Japan PM Shinzo Abe meets Vietnamese leaders, promises patrol boats for South China Sea
Japanese Prime Minister Shinzo Abe said on Monday that Japan will provide six patrol vessels to Vietnam as a part of a fresh yen-loan offer totalling 120 billion yen (US$1 billion) to the Southeast Asian country to help its maritime safety efforts amid China’s expanding activities at sea.
Abe’s stop in Vietnam completes a tour through an arc of a region where Japan stakes a leadership claim in the face of China’s growing dominance and uncertainty over what policy change Donald Trump will bring as US president.
“We will strongly support Vietnam’s enhancing its maritime law enforcement capability,” Abe said, while emphasising that the dispute over the South China Sea should be settled through talks and in accordance with international law.
China claims almost all the South China Sea, through which about US$5 trillion worth of seaborne trade passes every year. Vietnam and four other countries also have claims in the sea, believed to have rich deposits of oil and gas.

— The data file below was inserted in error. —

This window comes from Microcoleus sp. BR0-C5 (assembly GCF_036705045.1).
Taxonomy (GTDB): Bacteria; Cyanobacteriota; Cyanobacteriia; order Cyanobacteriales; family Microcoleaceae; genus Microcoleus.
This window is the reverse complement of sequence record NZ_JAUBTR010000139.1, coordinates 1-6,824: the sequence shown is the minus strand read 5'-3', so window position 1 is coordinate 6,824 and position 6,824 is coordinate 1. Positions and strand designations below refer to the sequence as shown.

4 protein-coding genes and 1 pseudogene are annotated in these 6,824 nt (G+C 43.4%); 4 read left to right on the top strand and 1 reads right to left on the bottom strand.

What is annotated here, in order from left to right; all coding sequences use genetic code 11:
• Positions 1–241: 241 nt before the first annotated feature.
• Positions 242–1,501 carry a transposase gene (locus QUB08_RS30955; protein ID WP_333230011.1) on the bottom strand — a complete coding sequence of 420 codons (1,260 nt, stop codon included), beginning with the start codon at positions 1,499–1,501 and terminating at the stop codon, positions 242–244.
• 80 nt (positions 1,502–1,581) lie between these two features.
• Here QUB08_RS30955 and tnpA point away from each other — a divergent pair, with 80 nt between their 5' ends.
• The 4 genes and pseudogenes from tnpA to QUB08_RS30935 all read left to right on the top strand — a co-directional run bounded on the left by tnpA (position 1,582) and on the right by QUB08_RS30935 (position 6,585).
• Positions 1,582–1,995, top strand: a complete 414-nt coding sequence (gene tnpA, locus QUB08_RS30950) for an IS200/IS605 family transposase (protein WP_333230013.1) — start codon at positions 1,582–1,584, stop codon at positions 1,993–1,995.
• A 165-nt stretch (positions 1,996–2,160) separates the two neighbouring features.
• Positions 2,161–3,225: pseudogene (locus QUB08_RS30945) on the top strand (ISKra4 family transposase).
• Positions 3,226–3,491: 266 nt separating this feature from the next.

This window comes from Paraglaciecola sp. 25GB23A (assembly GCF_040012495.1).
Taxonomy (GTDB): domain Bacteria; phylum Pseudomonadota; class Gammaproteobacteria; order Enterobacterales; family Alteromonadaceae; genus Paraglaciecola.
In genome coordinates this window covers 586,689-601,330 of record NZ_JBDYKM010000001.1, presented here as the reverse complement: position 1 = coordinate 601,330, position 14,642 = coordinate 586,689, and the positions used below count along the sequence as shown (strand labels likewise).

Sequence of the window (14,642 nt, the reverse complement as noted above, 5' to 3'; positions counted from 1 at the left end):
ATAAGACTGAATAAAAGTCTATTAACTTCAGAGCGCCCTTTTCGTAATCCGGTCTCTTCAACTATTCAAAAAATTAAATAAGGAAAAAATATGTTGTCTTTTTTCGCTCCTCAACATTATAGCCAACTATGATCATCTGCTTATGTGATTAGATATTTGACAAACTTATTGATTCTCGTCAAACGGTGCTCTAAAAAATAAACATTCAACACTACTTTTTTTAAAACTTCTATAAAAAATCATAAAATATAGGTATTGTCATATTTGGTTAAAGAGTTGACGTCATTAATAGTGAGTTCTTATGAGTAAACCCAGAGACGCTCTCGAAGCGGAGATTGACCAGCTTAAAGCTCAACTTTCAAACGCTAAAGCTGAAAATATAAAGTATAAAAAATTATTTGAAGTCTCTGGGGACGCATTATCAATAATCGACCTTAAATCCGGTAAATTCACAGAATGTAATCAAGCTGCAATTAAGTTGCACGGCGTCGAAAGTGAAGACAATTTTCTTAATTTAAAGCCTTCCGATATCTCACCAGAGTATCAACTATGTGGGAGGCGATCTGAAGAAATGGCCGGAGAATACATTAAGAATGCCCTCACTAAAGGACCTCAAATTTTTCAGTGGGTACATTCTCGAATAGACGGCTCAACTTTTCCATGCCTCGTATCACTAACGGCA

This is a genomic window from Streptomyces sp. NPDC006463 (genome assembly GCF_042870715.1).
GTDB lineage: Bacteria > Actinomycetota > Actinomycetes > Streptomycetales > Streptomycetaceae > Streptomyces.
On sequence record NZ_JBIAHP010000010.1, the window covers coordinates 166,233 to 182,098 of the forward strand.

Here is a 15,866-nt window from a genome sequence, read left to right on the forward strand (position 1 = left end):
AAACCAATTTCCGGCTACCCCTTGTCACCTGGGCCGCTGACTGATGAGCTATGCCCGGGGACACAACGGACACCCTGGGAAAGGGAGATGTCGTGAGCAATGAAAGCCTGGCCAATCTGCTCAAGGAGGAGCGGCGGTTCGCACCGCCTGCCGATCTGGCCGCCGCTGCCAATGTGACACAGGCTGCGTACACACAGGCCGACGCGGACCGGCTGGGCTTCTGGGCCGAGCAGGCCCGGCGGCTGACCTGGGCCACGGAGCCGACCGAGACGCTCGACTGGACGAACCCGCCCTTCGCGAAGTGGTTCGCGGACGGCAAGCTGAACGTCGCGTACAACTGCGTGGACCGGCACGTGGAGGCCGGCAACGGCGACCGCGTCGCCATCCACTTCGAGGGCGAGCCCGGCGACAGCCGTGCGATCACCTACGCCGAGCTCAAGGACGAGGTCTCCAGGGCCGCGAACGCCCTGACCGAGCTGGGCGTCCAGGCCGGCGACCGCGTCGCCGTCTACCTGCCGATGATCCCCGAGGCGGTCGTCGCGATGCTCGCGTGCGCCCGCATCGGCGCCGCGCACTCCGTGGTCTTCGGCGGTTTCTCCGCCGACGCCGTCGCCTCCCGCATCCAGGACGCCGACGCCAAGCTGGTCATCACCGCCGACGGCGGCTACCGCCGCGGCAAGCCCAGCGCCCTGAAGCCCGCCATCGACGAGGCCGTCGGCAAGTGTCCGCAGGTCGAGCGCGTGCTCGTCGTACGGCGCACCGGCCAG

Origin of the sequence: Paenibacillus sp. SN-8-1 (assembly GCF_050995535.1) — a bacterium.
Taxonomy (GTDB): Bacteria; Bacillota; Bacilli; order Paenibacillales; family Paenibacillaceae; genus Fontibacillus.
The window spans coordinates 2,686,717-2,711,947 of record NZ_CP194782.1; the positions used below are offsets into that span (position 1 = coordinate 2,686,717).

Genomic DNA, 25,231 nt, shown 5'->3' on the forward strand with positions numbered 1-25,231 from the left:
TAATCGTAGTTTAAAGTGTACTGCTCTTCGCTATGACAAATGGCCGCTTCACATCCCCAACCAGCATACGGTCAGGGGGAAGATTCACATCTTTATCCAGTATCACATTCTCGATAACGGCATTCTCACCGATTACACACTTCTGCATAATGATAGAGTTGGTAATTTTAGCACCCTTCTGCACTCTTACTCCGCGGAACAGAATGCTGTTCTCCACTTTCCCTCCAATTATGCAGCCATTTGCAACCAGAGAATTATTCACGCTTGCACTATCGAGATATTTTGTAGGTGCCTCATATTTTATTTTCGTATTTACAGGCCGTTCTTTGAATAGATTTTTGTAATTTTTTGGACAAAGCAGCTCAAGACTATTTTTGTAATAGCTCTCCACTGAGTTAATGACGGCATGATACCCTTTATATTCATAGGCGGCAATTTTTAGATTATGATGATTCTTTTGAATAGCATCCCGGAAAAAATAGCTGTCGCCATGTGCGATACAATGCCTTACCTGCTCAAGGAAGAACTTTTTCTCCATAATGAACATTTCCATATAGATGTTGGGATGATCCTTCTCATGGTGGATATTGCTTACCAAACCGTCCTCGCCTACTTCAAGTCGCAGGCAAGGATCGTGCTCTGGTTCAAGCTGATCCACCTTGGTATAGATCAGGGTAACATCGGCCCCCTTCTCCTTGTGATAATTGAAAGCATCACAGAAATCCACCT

Tokyo has no territorial claims there, but worries about China’s growing military reach into the sea lanes. Japan has a separate dispute with China over a cluster of tiny islets in the East China Sea.
In September, Japan had said it was ready to provide new patrol boats to Vietnam after earlier supplying six old vessels.
Maritime security and trade have been key themes during Abe’s other stops - in Indonesia, the Philippines and Australia.
Given the readiness of the Philippines under President Rodrigo Duterte to move closer to the Chinese and further from its traditional US ally, Vietnam is one of fewer regional states showing potential readiness to confront China. Uncertainty over US policy in Asia was amplified last week by comments from Secretary of State nominee Rex Tillerson that China must stop building islands in the South China Sea and that its access to those islands must not be allowed.
Despite their differences, Vietnam also maintains a strong diplomatic track with China. China and Vietnam said at the weekend they had agreed to manage their maritime differences and preserve peace and stability.
Both Japan and Vietnam have also been strong supporters of the Trans-Pacific Partnership (TPP) free-trade pact which looks to have stalled in the face of Trump’s pledge to withdraw the United States.
In Hanoi, Abe stressed the importance of the TPP and other free trade agreements, but gave no further details. The delegation signed a number of business agreements, including energy and textile projects and a project to help with the impact of climate change. Japan is Vietnam’s biggest foreign investor after South Korea.
Reuters, Associated Press